Some of them are telling their patients that because of the new reimbursement system, patients might have to "switch to older medications". That may not be a bad idea! Presently used chemotherapy drugs have a high rate of failure, according to Januray 10, 2002 issue of the New England Journal of Medicine. Oncologists at a single institution may obtain a 40% - 50% response rate in a tightly controlled study, but when these same chemotherapy drugs are administered in a real world setting, the response rates decline to only 17% - 27%.

Real world setting after real world setting has been showing that presently used chemotherapy drugs have failed to show clinical advantage over standard (older, less toxic drugs) regimens. According to a multicentre Southwest Oncology Group study, there is no significant difference in survival, response rates or quality of life between standared (cheaper) regimen and dose-intense (more expensive) treatment arms.

The results of years of clinical trials on patient populations are considered enough indication on how an individual will respond. The percentage of patients that must respond to a drug before it is approved varies from as low as 20% to as high as 80%, depending on the type of cancer. Thereafter it is used routinely for all patients with the same form of cancer, though unfortunately a drug that helps one person does not necessarily mean that it will help all people with the same diagnosis.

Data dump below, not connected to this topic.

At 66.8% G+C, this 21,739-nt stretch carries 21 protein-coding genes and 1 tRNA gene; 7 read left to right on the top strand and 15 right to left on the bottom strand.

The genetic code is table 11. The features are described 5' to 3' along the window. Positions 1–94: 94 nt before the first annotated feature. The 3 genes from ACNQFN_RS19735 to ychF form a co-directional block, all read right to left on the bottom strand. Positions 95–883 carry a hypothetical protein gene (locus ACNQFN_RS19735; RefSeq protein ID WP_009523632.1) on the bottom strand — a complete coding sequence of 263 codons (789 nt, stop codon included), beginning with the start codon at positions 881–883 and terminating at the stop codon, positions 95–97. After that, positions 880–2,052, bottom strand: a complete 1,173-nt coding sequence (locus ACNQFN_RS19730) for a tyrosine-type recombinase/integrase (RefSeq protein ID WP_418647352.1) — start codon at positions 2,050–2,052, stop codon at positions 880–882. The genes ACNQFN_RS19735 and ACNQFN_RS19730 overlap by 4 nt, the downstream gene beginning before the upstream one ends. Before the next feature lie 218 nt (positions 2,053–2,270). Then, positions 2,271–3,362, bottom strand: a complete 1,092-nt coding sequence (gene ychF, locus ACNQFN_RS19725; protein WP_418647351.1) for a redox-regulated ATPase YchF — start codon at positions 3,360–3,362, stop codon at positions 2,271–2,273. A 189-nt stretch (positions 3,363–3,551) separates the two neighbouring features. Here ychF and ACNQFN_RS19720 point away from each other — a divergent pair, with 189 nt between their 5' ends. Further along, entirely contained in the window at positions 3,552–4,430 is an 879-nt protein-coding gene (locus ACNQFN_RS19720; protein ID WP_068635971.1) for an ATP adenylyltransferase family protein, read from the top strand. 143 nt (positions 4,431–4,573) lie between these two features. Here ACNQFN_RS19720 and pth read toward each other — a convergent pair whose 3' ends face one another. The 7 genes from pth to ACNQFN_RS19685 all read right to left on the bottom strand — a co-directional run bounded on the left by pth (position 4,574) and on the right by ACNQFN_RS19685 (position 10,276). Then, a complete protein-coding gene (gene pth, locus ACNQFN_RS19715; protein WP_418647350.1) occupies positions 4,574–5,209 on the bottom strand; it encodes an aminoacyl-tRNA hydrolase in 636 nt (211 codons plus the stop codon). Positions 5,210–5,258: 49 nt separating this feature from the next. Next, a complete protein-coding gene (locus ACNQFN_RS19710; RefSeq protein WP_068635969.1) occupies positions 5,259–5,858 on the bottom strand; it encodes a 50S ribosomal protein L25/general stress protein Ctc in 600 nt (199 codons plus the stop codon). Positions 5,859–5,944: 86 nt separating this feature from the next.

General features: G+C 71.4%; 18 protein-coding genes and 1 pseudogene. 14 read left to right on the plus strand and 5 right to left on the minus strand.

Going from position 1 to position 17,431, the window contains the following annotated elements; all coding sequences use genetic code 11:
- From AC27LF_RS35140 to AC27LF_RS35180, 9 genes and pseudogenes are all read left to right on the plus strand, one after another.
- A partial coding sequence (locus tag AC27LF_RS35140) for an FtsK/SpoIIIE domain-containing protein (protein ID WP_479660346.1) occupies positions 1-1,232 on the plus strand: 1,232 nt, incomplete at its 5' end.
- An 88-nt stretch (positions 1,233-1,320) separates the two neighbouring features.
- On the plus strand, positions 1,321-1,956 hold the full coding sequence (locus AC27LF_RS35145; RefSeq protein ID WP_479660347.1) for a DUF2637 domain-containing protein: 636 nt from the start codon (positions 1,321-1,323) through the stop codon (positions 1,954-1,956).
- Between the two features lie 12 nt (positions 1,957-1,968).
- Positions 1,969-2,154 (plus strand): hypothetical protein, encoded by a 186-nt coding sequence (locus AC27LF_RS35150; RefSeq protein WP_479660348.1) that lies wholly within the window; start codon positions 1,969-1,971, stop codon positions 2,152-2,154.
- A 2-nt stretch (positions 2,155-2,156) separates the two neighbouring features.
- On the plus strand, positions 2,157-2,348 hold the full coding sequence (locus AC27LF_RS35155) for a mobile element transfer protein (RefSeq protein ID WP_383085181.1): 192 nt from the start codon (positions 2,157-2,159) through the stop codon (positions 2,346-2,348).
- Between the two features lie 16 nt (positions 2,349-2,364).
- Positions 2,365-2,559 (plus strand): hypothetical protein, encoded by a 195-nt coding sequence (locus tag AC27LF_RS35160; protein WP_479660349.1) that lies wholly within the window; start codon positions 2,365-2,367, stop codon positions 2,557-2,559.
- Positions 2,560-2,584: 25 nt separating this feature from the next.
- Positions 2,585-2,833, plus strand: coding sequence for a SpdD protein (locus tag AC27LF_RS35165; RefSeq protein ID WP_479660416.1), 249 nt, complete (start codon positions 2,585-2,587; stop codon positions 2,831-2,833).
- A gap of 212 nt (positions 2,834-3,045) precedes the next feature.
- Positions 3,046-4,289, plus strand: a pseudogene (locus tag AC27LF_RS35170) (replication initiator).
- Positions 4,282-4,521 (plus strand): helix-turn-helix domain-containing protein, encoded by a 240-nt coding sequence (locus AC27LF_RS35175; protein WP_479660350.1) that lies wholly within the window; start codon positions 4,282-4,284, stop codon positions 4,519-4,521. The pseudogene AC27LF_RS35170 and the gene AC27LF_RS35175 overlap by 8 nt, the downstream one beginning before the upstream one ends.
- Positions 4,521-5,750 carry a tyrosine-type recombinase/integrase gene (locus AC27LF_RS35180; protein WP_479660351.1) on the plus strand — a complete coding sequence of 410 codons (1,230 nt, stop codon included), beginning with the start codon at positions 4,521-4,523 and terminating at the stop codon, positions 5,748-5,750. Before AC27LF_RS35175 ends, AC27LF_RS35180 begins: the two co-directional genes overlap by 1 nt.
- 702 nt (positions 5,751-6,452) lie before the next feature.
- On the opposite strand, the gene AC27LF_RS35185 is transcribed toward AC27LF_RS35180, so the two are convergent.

One of the commonest methods to test a new drug is not against an already effective treatment but against a placebo. However, what matters most to patients is not whether a company's drug is better than nothing, but whether it is better than established treatments. European regulators already require drug makers to compare new drugs with older ones (comparative drug testing), while the FDA simply asks that drug makers compare new drugs with placebos. When you look at the results, there is almost never a difference between active treatments.

Oncologists long avoided cuts forced on other specialists because the government allowed them to bill Medicare for cancer drugs in amounts that often far exceeded their actual costs. The system was widely criticized and the General Accounting Office found that doctors were able to get discounts as high as 86% on some drugs.

Even the American Society of Clinical Oncologists say, "we did not like the old system, even the perception that it set up inappropriate incentives we did not support." Some studies suggest that American oncologists overuse cancer drugs, particularly in the last months of patients' lives after the patients have failed to respond to treatment. Advocates for cancer patients say that Medicare's reimbursement system encouraged overtreatment.